By Michele Hanisee
For the second time in two years, a state parole board panel has ruled that cold-blooded killer Leslie Van Houten should be freed.
Van Houten, a member of the notorious Manson family, admitted to participating in the slaughter of Los Angeles grocer Leno LaBianca and his wife, Rosemary, on Aug. 10, 1969. First, she held down Rosemary LaBianca so fellow Manson-follower Tex Watson could skewer her with a bayonet. Then, she seized a knife and plunged it 14 more times into the helpless woman’s back.
Van Houten, who grew up in a middle-class family in Altadena, California, was recruited by Manson while she was living in a commune in northern California. Manson and his followers allegedly committed the murders in order to start a race war.
Van Houten, who laughed and giggled her way through her own trial testimony, was sentenced to death but her sentence was commuted to life in prison when the California Supreme Court struck down the death penalty. She was later granted a new trial and ultimately sentenced to life with the possibility of parole.
Nineteen times, she applied for parole. And nineteen times, the parole board struck down her requests. Until last year, when a panel at the California Institution for Women in Chino, where Van Houten is incarcerated, inexplicably decided that she deserved freedom. Gov. Jerry Brown rejected the panel’s recommendation. In his decision, he said Van Houten never properly explained how a privileged kid could turn into a vicious killer. Now a searing spotlight is once again focused on Gov. Brown. He has 150 days to uphold, reject or take no action on the parole board panel’s latest stupefying decision.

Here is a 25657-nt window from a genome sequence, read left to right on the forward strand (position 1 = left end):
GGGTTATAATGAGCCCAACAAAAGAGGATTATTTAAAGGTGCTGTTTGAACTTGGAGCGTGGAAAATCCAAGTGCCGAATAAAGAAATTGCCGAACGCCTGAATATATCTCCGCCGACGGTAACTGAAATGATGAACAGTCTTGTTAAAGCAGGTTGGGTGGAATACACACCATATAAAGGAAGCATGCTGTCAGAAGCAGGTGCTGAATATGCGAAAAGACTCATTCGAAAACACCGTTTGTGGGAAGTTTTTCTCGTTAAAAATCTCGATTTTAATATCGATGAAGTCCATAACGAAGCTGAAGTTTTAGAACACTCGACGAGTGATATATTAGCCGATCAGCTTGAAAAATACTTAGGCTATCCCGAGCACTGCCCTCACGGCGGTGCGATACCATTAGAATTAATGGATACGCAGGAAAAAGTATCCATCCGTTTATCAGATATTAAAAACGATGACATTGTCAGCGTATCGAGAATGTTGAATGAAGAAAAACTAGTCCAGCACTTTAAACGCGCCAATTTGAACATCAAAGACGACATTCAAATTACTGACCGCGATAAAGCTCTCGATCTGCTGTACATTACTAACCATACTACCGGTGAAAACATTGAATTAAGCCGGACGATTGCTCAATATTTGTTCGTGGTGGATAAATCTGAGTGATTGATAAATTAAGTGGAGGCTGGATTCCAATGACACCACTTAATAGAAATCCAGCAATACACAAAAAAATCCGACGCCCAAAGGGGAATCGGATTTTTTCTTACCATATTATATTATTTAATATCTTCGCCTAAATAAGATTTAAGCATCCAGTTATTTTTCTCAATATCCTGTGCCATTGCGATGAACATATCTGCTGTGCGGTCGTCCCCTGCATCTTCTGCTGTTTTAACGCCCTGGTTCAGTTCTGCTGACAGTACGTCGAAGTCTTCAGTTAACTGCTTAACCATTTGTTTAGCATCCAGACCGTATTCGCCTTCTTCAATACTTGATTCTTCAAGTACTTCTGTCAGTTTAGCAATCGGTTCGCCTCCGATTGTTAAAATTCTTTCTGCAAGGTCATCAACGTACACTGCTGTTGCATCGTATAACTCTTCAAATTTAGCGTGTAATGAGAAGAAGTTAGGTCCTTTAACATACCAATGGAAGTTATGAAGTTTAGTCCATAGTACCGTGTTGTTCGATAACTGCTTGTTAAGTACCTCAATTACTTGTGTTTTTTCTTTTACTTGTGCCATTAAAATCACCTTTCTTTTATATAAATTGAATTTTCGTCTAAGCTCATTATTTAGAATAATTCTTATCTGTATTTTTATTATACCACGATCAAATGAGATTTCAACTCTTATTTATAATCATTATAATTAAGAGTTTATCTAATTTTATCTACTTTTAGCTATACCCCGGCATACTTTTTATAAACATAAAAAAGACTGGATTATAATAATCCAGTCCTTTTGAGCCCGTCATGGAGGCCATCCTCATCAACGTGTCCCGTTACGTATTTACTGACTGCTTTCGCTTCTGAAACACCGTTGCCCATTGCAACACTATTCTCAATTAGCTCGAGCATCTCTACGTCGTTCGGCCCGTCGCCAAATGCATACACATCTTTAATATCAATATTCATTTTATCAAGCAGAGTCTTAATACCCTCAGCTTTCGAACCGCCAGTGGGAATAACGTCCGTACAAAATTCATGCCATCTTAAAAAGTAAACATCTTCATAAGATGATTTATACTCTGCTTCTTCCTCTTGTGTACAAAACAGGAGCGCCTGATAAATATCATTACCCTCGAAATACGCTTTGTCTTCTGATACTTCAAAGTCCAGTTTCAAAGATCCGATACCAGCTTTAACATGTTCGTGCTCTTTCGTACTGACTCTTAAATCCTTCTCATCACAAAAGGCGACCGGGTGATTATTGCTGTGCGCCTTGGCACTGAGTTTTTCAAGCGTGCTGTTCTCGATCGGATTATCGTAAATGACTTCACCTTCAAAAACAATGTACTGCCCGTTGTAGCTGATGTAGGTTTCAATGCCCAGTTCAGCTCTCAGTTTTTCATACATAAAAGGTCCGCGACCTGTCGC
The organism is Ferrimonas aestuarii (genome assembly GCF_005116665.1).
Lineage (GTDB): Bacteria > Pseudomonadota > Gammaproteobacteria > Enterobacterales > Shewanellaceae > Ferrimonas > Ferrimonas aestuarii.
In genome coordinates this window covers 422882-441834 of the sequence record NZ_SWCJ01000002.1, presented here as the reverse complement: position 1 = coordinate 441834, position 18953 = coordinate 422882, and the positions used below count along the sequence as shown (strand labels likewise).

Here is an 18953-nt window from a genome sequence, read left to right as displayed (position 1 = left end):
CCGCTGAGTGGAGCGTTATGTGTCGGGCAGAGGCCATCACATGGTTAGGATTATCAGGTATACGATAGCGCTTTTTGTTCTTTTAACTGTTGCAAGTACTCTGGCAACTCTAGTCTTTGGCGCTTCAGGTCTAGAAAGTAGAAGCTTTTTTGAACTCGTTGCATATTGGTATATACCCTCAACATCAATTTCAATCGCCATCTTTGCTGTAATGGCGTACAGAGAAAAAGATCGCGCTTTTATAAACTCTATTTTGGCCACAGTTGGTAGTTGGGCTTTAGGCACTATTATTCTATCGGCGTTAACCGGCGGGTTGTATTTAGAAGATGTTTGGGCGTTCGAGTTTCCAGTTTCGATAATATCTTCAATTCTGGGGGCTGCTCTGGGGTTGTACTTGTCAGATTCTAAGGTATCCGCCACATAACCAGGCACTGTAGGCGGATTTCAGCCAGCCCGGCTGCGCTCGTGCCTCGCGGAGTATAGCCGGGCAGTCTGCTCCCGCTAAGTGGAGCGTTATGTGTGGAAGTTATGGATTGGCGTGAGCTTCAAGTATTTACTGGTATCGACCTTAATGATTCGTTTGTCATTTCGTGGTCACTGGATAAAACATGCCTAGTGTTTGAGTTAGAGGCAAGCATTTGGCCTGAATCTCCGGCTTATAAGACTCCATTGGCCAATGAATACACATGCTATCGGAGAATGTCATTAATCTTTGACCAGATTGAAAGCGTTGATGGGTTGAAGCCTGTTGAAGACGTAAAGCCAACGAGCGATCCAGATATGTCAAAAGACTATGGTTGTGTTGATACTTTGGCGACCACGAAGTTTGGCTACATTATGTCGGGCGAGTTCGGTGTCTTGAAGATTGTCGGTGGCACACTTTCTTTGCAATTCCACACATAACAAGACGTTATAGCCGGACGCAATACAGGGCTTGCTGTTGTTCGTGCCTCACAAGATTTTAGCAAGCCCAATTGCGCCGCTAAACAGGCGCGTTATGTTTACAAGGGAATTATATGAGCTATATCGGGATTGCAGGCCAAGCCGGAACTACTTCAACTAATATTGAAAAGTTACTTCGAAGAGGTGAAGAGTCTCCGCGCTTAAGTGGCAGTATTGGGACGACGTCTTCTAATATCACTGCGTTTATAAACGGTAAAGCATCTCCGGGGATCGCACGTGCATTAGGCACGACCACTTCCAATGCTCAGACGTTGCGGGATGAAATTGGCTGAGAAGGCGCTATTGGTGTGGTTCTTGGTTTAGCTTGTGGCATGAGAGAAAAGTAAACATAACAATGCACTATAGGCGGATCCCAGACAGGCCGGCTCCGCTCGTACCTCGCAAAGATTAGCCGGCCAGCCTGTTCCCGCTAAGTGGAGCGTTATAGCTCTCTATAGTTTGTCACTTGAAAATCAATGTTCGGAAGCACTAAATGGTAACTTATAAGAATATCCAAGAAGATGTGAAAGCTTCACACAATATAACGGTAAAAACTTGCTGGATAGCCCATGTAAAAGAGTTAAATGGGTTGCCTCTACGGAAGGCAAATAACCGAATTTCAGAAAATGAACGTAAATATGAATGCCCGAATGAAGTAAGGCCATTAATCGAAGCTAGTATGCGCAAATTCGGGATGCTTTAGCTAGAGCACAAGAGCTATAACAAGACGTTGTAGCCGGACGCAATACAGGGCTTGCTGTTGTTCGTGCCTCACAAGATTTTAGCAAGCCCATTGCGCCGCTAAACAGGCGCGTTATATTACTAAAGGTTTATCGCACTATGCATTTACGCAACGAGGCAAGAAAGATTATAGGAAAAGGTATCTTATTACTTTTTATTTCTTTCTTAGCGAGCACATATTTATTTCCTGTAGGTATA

Not surprisingly, the idea of freeing Van Houten sickens the relatives of those whose lives she and her acolytes so merrily snuffed out. Last year, Debra Tate, the sister of actress Sharon Tate, who Manson’s followers butchered the night before they set upon the LaBiancas, orchestrated a petition opposing Van Houten’s release. More than 140,000 people signed it.
It’s shameful that the parole board is once again dragging the victims’ survivors along their mind-numbing journey of insanity. The ADDA strongly encourages Gov. Brown to once again demonstrate the courageous leadership he demonstrated last year.
The ADDA also strongly encourages all of its members to write to the governor expressing their outrage and adamant opposition to releasing this callous killer. And we will keep you apprised of any outside efforts to ensure Van Houten spends her remaining years behind bars.
Oh, and one more thought: don’t forget that the parole board that wants to free Van Houten is the same parole board that is entrusted with ensuring that no dangerous criminals are unleashed upon our communities under the felon-freeing initiative known as Prop. 57.
Michele Hanisee is President of the Association of Los Angeles Deputy District Attorneys, the collective bargaining agent representing nearly 1,000 Deputy District Attorneys who work for the County of Los Angeles.